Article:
"We have all got a massive pipeline of deals to launch in the first week of September, but the way the markets are at the moment I can only imagine it is going to be 50 percent done, 50 percent failed," said the banker.
Siemens may delay the listing of its Osram lighting unit after its valuation plunged, while ING ING.AS said it would not launch the IPO of its insurance operations in these markets and may consider a sale instead.
TURMOIL DARKENS OUTLOOK
China's Everbright in June postponed the launch of the offering because of market conditions and was slated to begin a roadshow next week ahead of a planned listing on August 18, sources with direct knowledge of the plan told Reuters.
The lender, which has secured $1.2 billion from cornerstone investors, could slash the deal to between $2.5 billion and $3 billion, and may head back to the market in September, said IFR.
An Everbright spokeswoman was not available for comment.
The slump in markets could also delay big-ticket secondary share sales in India's leading state-run companies, which were expected to hit the market in the next few months, bankers said.
The government is now unlikely to meet its target of raising nearly $9 billion through share sales in public sector firms, including explorer Oil and Natural Gas Corp (ONGC.NS) and Steel Authority of India (SAIL.NS), the bankers added.
Prolonged market turmoil could make it difficult for Bank of America (BAC.N) to exit its $17.5 billion holding in China Construction Bank (0939.HK) (601939.SS) when its lock-up expires at the end of August, analysts and bankers said. It had been expected to sell at least half its stake to boost its capital.
"You need some stability in the markets before investors look at deals again," said one equity capital markets banker. "People are in a capital-protection mode now."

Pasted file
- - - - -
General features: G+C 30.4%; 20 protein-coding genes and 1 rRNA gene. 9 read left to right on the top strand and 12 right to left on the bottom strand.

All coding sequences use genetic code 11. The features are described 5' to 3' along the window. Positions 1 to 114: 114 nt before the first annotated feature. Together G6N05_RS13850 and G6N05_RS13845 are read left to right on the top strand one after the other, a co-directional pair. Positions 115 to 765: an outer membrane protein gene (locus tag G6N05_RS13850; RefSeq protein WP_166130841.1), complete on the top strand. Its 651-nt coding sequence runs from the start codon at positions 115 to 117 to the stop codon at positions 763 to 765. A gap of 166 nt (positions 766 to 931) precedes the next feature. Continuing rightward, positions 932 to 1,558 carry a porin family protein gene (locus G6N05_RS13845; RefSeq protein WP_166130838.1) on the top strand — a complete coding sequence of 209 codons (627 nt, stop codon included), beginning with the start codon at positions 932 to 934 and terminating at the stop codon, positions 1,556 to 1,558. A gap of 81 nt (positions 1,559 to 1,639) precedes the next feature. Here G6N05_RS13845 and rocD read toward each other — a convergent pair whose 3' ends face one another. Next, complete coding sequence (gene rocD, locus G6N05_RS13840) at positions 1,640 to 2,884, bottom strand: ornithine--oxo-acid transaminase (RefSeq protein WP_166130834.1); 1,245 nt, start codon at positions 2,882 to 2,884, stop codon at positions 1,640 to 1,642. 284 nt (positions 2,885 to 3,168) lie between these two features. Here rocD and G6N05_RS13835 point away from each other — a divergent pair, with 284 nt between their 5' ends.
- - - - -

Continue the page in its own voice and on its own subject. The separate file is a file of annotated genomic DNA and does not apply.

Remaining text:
Equity issuance in the Asia region excluding Japan rose 3.5 percent to $109.1 billion in the first half of the year, the second-highest for the six-month period since 2007, according to Thomson Reuters data. Companies have unveiled plans for IPOs and follow-on deals of nearly $90 billion, the data showed.
Chinese banks and insurers alone plan to raise up to $35.4 billion in share sales in Hong Kong and China by the end of the year, while large nonfinancial deals include a $2.5 billion IPO by China Sinohydro Group, the builder of the Three Gorges dam.
Chinese firms can tap the domestic market, convertible bonds or private placement as other options, said Simon Yuan, Credit Suisse's co-head of Financial Institutions Group, Asia Pacific.
"But if the market sentiment is really bearish none of this will work and the companies will have to slow down their pace of growth and preserve capital by cutting dividend payouts, etc."
China Everbright Capital, China International Capital Corp, Morgan Stanley (MS.N), JP Morgan (JPM.N), UBS UBSN.VX, BNP Paribas (BNPP.PA), BOC International, HSBC (HSBA.L) and Shenyin Wanguo were hired to manage the Everbright Bank offering.
(Additional reporting by Denny Thomas in HONG KONG, Aipeng Soo in SHANGHAI, Saeed Azhar in SINGAPORE, Sumeet Chatterjee in MUMBAI, Kylie MacLellan in LONDON and Clare Baldwin in NEW YORK; Editing by David Cowell and Tim Dobbyn)